The rumor mill is working hard this week. We’re talking about the end of Hulu’s deal with EPIX, Spotify testing their new podcast discovery feature, as well as Apple Business Essentials finally rolling out after their beta testing last year. Additionally, we’re talking about the potential for TweetDeck to become a feature of Twitter Blue, as well as the NFL reportedly putting together NFL+!
Hulu’s Deal with EPIX Ends; Hulu Loses More Content
Hulu is losing more of their content, this time from EPIX’s library. This deal, according to Cord Cutters News, allowed them to house content from Paramount and MGM, and now the streaming service stands to lose hundreds of movies.
This isn’t the first blow to their content library as of late. Earlier this year, NBCUniversal announced that they would be pulling their content from Hulu, so they could have exclusive next-day streaming rights. With this loss, Hulu is still able to stream some shows, but only for a few more years. Discovery also pulled its content recently, Streamable reported in June of last year. With Discovery pulling their content, they lost nearly 180 seasons of content.
The deal between EPIX and Hulu ended March 23 after a six-and-a-half-year run. EPIX currently exists as Paramount’s pay-one holder for its movies after theatres, according to Streamable. Paramount+ and EPIC currently have a deal for non-exclusive rights to EPIX’s library, with more than 2,500 titles. With this agreement, Paramount+ was also able to stream EPIX movies 45 days after theatre release. EPIX previously had a deal with Netflix. Once that deal expired, they shifted their content to Hulu.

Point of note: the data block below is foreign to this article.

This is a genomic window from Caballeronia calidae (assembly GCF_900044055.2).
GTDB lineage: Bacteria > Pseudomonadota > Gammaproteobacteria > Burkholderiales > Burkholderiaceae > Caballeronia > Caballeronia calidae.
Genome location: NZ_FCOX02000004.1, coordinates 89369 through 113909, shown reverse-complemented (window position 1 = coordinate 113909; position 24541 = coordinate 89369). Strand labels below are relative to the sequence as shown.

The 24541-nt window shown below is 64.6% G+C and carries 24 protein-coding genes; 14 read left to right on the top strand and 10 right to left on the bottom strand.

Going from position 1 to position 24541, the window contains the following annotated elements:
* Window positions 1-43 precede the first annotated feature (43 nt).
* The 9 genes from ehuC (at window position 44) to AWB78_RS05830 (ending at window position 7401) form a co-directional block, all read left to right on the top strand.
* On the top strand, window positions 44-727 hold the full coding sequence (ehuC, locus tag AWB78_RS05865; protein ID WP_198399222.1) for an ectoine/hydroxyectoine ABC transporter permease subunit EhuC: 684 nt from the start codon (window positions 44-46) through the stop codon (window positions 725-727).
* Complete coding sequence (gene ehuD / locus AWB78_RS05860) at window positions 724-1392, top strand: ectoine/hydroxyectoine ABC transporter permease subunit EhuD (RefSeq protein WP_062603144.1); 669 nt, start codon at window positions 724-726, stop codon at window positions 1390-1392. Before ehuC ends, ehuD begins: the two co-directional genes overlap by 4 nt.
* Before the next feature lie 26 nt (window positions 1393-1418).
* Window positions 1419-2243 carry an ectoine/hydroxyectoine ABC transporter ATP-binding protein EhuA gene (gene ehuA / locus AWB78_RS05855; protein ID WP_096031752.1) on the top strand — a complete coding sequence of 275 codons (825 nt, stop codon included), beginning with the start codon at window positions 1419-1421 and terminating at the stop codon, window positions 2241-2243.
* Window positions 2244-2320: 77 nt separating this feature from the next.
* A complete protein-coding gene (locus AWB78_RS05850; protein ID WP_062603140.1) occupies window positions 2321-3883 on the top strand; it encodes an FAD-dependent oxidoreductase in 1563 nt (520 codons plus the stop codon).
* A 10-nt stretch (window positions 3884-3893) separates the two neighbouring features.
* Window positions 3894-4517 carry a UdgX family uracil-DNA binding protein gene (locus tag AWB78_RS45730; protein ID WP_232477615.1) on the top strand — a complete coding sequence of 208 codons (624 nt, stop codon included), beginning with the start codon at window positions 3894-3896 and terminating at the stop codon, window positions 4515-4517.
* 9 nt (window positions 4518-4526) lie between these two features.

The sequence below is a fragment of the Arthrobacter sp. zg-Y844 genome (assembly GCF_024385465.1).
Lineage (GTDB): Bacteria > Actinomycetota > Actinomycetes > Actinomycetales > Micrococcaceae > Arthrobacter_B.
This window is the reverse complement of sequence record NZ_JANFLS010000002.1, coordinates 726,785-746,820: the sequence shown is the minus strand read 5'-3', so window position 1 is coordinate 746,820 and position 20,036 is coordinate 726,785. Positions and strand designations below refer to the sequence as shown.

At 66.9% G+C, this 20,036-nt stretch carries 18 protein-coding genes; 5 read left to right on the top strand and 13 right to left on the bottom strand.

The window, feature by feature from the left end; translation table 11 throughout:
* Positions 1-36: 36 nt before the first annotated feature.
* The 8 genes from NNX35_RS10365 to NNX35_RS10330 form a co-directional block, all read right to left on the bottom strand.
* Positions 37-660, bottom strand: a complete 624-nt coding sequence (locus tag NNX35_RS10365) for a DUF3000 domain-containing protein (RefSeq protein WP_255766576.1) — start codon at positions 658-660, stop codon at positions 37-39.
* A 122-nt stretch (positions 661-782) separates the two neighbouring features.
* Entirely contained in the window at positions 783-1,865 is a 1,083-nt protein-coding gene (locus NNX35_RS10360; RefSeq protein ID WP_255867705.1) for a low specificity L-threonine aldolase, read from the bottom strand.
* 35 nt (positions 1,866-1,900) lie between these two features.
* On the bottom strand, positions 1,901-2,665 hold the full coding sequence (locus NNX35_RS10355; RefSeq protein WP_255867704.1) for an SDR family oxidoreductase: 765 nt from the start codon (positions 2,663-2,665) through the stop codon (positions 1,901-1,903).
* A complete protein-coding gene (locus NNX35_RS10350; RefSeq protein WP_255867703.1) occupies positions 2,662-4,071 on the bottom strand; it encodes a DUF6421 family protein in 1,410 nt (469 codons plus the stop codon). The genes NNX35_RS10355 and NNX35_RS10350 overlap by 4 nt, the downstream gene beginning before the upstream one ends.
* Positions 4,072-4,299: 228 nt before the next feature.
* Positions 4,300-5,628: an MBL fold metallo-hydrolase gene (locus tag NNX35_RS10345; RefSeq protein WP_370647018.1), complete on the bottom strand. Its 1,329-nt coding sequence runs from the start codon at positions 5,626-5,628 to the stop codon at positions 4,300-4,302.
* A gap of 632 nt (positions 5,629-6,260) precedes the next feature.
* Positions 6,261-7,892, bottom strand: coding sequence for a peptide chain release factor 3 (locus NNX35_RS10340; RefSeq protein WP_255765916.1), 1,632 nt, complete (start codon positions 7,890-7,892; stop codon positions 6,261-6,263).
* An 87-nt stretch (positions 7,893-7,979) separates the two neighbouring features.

EPIX serves as a joint venture between MGM, Lionsgate and Paramount Pictures. With the merger of MGM and Amazon earlier this year, the fate of EPIX could hang in the balance, but that is yet to be determined. Hulu is currently able to house 20th Century Studios and Searchlight Pictures, but HBO Max also has rights to that content.
Spotify Tests Podcast Discovery Feed
Some Spotify app users may have noticed a new change recently: a podcast tab. This does not serve as a hub for existing podcasts, but merely a hub to discover new podcasts. According to The Verge, an episode is centered on the screen, and a clip of the audio will start to play. This feed can recommend podcasts a user already listens to, or ones they might like according to their algorithm.
The discovery feed is designed to be much like TikTok, where users can use quick discovery. When a podcast plays, a dynamic transcript starts to play, which could hint at another feature that Spotify wants to roll out at another time. Additionally, there is a plus button if a user wants to add the episode to their “Your Episodes” list.
This new integration seems to have come out of Spotify’s acquisition of Podz from last year. Spotify was hoping that this acquisition would leverage their, at the time, 2.6 million podcasts. Podz creates 60-second high-quality clips with podcast highlights that users can listen to, and identify podcasts they might enjoy with this engine. On the creator side, podcast publishers are more effectively able to share their podcasts and to be discovered more widely. What made Podz stand out was its use of a machine learning model to automatically select clips of podcasts to showcase, instead of creators picking out clips, according to TechCrunch.